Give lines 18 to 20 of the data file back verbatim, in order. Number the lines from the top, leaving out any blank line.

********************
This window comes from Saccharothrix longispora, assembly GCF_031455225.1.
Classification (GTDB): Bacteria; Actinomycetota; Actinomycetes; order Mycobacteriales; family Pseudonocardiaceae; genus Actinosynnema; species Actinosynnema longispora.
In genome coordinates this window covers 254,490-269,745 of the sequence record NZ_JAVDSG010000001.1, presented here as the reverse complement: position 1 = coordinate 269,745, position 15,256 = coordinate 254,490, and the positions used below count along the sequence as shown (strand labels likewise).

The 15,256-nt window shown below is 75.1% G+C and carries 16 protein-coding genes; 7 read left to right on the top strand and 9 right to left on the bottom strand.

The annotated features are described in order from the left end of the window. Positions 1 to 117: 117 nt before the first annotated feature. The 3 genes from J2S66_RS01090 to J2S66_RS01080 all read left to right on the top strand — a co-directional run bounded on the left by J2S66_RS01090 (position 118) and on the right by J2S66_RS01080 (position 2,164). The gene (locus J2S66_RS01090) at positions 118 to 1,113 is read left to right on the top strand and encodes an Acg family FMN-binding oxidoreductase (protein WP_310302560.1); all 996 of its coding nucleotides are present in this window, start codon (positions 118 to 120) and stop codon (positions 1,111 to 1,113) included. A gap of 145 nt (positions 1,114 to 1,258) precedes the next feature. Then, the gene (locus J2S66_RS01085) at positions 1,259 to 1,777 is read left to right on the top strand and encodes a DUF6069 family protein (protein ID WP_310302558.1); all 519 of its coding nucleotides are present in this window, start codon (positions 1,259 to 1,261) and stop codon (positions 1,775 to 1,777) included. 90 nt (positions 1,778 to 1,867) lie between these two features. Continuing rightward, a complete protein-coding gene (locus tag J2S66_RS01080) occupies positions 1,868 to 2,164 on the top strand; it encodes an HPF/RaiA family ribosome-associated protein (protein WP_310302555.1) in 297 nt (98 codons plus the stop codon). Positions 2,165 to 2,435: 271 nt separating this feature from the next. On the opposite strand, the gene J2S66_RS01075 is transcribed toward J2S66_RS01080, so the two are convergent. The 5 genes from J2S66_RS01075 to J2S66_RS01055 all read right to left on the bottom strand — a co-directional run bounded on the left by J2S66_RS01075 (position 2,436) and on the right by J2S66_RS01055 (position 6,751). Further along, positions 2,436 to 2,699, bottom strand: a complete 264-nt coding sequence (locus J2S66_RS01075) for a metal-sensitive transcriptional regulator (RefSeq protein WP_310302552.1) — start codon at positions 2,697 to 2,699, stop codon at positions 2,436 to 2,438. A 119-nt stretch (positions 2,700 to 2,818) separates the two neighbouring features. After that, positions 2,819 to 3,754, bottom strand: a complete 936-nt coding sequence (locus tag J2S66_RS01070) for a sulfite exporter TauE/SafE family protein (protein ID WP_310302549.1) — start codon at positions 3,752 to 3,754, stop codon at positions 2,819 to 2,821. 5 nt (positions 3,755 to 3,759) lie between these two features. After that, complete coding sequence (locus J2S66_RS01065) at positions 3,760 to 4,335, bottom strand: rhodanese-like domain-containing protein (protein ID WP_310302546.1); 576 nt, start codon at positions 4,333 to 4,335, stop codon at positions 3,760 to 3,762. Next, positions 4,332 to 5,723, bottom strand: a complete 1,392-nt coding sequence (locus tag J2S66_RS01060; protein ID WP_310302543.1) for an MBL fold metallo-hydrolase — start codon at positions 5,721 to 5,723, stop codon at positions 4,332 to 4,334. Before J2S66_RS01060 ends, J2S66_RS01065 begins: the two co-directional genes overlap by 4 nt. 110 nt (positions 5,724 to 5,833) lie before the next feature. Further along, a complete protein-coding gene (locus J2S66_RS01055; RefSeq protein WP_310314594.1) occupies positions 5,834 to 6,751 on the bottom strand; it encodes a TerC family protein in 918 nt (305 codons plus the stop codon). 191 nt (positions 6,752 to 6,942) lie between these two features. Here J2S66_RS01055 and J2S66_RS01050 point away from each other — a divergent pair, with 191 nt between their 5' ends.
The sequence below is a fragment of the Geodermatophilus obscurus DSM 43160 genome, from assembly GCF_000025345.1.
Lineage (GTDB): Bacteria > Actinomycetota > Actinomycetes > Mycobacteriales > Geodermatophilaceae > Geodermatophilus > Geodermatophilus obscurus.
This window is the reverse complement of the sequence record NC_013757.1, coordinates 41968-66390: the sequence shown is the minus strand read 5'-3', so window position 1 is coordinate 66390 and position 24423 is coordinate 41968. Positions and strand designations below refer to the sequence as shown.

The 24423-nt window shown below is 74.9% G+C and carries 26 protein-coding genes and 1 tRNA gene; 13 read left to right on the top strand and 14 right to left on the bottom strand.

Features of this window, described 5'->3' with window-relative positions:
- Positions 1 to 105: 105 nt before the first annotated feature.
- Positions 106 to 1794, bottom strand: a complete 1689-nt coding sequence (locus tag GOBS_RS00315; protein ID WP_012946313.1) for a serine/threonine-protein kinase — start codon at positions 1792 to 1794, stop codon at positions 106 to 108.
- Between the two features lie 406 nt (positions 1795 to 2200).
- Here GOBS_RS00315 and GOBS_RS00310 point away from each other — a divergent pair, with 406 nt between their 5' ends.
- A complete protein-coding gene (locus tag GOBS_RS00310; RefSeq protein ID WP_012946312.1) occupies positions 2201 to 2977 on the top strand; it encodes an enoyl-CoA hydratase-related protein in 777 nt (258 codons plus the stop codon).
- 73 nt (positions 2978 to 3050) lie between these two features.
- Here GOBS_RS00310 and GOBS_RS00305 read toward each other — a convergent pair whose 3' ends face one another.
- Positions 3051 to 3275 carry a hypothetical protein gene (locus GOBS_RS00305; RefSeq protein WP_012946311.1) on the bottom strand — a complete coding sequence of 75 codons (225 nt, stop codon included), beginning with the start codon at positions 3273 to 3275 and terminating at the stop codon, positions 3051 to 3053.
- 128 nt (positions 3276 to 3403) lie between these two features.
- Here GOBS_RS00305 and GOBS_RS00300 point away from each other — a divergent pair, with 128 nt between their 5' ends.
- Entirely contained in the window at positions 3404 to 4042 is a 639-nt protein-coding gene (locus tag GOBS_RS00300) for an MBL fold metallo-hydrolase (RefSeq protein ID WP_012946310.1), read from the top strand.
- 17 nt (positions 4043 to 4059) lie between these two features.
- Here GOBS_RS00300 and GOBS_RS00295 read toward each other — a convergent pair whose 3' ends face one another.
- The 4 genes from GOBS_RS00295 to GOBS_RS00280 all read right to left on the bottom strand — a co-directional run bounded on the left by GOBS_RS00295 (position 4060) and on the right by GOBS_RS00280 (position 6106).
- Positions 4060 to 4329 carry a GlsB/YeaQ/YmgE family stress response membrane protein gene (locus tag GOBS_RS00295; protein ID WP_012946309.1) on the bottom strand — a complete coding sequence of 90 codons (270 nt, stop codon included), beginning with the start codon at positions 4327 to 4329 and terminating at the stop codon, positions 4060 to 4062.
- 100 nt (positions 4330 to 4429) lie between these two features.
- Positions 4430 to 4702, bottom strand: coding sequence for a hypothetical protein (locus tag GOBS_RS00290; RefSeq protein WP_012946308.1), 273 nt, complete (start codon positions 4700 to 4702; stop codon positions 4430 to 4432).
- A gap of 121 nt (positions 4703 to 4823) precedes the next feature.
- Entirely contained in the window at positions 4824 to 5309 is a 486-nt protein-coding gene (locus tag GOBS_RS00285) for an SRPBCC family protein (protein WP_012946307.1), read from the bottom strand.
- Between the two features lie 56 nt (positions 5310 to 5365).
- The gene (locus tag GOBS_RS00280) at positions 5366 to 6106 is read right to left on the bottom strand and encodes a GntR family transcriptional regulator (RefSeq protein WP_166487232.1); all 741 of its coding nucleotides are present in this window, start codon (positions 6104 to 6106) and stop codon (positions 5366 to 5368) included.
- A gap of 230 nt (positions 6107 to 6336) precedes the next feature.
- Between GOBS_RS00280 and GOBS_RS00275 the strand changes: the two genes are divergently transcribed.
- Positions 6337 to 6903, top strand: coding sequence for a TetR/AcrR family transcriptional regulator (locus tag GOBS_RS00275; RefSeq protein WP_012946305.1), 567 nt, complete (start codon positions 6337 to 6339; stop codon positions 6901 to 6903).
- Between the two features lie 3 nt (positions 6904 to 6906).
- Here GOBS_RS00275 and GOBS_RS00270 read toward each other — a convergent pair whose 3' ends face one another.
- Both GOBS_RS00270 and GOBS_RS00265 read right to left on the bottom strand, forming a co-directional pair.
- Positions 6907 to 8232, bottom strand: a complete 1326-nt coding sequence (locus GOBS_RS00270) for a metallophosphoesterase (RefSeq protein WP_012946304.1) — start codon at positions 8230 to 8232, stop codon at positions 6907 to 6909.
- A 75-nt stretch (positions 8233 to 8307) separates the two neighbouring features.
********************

- Positions 3051 to 3275 carry a hypothetical protein gene (locus GOBS_RS00305; RefSeq protein WP_012946311.1) on the bottom strand — a complete coding sequence of 75 codons (225 nt, stop codon included), beginning with the start codon at positions 3273 to 3275 and terminating at the stop codon, positions 3051 to 3053.
- 128 nt (positions 3276 to 3403) lie between these two features.
- Here GOBS_RS00305 and GOBS_RS00300 point away from each other — a divergent pair, with 128 nt between their 5' ends.